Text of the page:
This is what I think is likely to happen. Leslie Chew and Khalid Mohamad are still in Singapore because they are either unwilling or incapable of leaving this one party island police state. It may be for a multitude of reasons, perhaps their families are there, perhaps they are unwilling to venture into new lands, we do not know what. 

So if they have not already left, it is unlikely they would leave. Under pressure from the government, which they shamelessly do by threatening not only these two harmless innocent individuals but also their families, vey probably they both will decide to do what Lee Kuan Yew wants them to do. 

Since the government's target is not so much these two individuals but the entire Singapore population which they want to keep in check, they would have succeeded once again to send their smoke signals to all and sundry that both these individuals had in fact voluntarily confessed to their sins and have shown contrition and repentance and turned a new leaf in good behavior.

In return, in their generous magnanimity, like the Roman Emperor who decides to pardon a common criminal, the Government have decided not to charge Leslie Chew with sedition, as they have threatened but instead on an insignificant infraction and a small fine which he had promptly paid.

As for Khalid Mohamad, he too would probably confess as required of him and in return they would drop the vandalism charge and replace it instead with some similar insignificant infraction which carries a small fine, which he would have paid, minus the beatings (canings).

But most importantly, the government would once again appear both glorious and victorious as the one government which can do no wrong and which has never lost a case they had brought against any citizen. Hail Cesar, Hail Lee Kuan Yew.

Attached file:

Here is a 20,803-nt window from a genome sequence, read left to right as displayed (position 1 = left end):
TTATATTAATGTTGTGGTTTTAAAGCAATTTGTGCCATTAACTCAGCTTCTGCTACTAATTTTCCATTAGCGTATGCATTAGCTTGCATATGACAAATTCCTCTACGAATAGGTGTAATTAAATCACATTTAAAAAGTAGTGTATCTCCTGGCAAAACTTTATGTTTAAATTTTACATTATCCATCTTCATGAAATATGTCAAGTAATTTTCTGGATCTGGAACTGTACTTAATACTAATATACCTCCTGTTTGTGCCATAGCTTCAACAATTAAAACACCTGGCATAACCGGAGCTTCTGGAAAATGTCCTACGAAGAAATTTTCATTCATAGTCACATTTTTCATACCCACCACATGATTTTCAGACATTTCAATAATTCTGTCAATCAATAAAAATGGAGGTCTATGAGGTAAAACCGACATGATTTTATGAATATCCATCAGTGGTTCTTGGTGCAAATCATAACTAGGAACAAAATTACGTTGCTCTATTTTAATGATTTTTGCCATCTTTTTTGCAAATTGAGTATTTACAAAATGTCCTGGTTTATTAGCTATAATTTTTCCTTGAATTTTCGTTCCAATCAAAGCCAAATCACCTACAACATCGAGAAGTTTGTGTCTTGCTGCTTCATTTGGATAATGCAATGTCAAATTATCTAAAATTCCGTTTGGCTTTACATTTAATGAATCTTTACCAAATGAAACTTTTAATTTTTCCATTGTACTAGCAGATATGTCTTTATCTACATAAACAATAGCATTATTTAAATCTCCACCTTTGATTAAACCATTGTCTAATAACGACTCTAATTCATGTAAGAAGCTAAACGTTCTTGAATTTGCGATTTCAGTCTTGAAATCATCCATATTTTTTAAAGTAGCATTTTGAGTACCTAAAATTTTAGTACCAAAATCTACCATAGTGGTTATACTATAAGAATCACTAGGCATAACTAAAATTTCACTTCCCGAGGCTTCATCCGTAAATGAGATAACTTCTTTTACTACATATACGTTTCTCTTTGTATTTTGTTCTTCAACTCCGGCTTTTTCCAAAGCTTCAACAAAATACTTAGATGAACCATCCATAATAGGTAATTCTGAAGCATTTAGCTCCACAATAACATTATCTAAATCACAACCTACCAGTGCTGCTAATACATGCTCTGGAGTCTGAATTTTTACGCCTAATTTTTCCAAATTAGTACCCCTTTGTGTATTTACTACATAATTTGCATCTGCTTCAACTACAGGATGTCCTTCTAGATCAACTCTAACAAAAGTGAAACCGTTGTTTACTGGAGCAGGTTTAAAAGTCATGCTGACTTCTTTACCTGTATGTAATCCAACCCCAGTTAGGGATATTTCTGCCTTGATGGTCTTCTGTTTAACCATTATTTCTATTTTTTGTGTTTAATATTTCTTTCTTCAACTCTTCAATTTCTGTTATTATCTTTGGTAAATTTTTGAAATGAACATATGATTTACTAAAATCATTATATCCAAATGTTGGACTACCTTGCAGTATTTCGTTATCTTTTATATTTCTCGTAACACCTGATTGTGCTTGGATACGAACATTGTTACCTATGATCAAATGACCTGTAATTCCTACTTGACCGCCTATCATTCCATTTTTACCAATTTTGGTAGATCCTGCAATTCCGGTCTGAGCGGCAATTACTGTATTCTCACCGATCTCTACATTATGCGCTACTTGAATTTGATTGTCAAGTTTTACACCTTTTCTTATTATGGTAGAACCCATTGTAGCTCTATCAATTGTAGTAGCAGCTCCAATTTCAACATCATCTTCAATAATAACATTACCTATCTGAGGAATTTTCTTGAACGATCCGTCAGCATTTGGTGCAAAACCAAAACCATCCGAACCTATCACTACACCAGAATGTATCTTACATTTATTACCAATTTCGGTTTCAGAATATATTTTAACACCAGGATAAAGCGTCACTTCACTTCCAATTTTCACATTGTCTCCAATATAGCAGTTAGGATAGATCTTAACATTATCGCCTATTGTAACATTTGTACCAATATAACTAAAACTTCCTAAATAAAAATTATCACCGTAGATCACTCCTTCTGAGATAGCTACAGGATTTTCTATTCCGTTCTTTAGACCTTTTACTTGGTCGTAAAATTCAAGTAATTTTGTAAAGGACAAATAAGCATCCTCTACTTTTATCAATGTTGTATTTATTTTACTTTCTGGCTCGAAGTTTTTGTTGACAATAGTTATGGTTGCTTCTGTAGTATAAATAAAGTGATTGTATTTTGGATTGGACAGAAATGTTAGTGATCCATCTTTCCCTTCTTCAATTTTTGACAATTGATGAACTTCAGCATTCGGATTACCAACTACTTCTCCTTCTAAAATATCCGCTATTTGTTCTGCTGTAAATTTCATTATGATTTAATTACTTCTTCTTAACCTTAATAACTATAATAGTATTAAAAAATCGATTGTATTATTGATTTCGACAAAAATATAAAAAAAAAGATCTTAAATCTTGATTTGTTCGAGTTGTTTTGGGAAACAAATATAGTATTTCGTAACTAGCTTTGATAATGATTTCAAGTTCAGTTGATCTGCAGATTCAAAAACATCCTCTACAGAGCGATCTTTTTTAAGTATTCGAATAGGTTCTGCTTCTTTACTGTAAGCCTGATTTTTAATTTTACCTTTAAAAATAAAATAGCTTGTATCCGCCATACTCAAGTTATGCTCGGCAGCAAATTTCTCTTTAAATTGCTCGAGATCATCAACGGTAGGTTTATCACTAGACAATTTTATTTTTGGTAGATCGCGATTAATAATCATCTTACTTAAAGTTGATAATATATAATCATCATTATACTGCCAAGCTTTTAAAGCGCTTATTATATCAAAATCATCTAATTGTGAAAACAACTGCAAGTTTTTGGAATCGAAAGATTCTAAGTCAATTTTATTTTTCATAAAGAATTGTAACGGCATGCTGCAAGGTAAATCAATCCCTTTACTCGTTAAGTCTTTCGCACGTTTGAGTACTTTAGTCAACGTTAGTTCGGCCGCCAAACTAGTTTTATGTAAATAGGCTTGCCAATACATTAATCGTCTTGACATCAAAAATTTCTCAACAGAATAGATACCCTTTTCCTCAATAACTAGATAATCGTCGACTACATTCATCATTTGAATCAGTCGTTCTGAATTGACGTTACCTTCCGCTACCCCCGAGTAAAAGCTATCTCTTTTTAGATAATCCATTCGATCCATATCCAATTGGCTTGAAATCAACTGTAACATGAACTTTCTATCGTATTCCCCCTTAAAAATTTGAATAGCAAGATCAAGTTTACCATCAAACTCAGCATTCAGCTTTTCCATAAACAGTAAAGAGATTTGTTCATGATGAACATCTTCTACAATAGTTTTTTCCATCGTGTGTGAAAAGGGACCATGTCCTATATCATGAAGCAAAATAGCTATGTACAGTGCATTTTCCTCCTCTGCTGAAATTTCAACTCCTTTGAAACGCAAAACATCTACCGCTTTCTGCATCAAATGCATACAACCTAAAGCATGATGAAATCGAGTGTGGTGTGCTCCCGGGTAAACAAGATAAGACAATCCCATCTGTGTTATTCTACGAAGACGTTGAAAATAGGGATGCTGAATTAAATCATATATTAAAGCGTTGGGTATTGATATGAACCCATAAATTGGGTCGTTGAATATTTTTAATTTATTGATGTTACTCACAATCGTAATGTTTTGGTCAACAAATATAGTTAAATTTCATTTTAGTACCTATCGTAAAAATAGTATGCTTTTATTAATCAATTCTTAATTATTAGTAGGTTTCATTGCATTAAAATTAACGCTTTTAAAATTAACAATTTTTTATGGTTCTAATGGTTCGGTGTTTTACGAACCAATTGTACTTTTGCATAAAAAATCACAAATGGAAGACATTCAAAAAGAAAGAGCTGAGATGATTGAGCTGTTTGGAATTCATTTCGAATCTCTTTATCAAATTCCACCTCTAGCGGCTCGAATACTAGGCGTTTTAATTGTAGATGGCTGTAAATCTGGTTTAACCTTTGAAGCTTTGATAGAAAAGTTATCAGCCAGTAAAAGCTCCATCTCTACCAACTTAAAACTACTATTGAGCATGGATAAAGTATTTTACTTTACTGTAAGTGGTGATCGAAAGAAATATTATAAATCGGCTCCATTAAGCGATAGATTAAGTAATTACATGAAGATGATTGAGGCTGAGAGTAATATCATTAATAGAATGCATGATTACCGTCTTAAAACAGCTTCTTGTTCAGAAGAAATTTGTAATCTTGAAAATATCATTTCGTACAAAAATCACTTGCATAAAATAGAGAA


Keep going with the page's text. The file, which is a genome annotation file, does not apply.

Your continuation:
As for Chew's attorney, as expected of Singapore’s legal profession, he is not going to be of any help, least of all to his client. Singapore’s entire legal profession consists of what one can call reluctant lawyers. No lawyer in Lee's Singapore has ever dared to take on the one party police state in their blatant violation of every single right enshrined in their Constitution; and lived to tell the tale. What Chew's attorney is concerned more is making sure that he will be able to practice law there tomorrow, lest one word from Big Brother Lee Kuan Yew would be the end of his career.

What we are seeing is some sort of a make believe with the government charging these two persons with harsh laws and harsh outcomes only for their victims and their lawyers to submit, resulting in the end, the crystal clear message sent to the voiceless and helpless Singaporeans to stay in line, while at the same time, these two are let off on their own recognizance for good behavior.

What you are witnessing is a Chinese opera, Singapore style.  

As for me writing this from Fremont, California, I am completely safe. They had already arrested me in Singapore in 2008 for writing a blog post while there on a visit, sent me to jail, deported me from the island and subsequently disbarred me from practicing law there.

Not that it matters because the State Bar of California has totally ignored their actions as nothing but that of an insecure police state, which is why I am actively practicing the law here. As for my calling their government nothing but a fascist dictatorship and their courts nothing but a bunch of Kangaroos, they can do nothing to me, because here we take our our Constitution seriously.

Gopalan Nair
Attorney at Law
A Singaporean in Exile
Fremont, California, USA
Tel: 510 491 4375


Irene Puah Siew Hoon said...

In Singapore, we do not have "common law". We have "Lee's law".

Anonymous said...

Hello, I like your blog.Its enlightening.I envy you.Now you can say what you want but I still cannot without end up in a cell.I agree with your blog and your thoughts.

Keep it coming please.
"Minority malay" :)

Gopalan Nair said...

to Anonymous who said,

"Hello, I like your blog.Its enlightening.I envy you.Now you can say what you want but I still cannot without end up in a cell.I agree with your blog and your thoughts."

The choice of course is yours. If you want to live your life as a slave of Lee Kuan Yew in his island, you can stay. Otherwise you can leave. Noone has tied you down to tiny Singapore Island made up of ethnic Chinese who rule you.